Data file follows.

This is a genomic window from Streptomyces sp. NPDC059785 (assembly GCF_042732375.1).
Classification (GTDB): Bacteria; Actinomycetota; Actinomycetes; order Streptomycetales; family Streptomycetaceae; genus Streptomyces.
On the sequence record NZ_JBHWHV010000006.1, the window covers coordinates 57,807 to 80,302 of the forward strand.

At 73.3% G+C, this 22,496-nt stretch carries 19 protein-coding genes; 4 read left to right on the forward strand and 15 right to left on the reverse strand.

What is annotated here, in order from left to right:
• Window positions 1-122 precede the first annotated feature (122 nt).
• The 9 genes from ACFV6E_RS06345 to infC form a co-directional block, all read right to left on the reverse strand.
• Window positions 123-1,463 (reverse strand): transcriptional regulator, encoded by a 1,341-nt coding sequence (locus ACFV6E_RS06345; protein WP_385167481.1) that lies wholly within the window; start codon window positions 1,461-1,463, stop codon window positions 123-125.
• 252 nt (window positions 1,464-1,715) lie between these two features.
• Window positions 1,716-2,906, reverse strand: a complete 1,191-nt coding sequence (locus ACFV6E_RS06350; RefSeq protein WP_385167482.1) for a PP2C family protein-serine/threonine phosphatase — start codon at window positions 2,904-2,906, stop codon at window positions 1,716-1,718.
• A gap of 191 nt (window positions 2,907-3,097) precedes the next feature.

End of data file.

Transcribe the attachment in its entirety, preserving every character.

This is a genomic window from Streptomyces sp. NPDC059785 (assembly GCF_042732375.1).
Classification (GTDB): Bacteria; Actinomycetota; Actinomycetes; order Streptomycetales; family Streptomycetaceae; genus Streptomyces.
On the sequence record NZ_JBHWHV010000006.1, the window covers coordinates 57,807 to 80,302 of the forward strand.

At 73.3% G+C, this 22,496-nt stretch carries 19 protein-coding genes; 4 read left to right on the forward strand and 15 right to left on the reverse strand.

What is annotated here, in order from left to right:
• Window positions 1-122 precede the first annotated feature (122 nt).
• The 9 genes from ACFV6E_RS06345 to infC form a co-directional block, all read right to left on the reverse strand.
• Window positions 123-1,463 (reverse strand): transcriptional regulator, encoded by a 1,341-nt coding sequence (locus ACFV6E_RS06345; protein WP_385167481.1) that lies wholly within the window; start codon window positions 1,461-1,463, stop codon window positions 123-125.
• 252 nt (window positions 1,464-1,715) lie between these two features.
• Window positions 1,716-2,906, reverse strand: a complete 1,191-nt coding sequence (locus ACFV6E_RS06350; RefSeq protein WP_385167482.1) for a PP2C family protein-serine/threonine phosphatase — start codon at window positions 2,904-2,906, stop codon at window positions 1,716-1,718.
• A gap of 191 nt (window positions 2,907-3,097) precedes the next feature.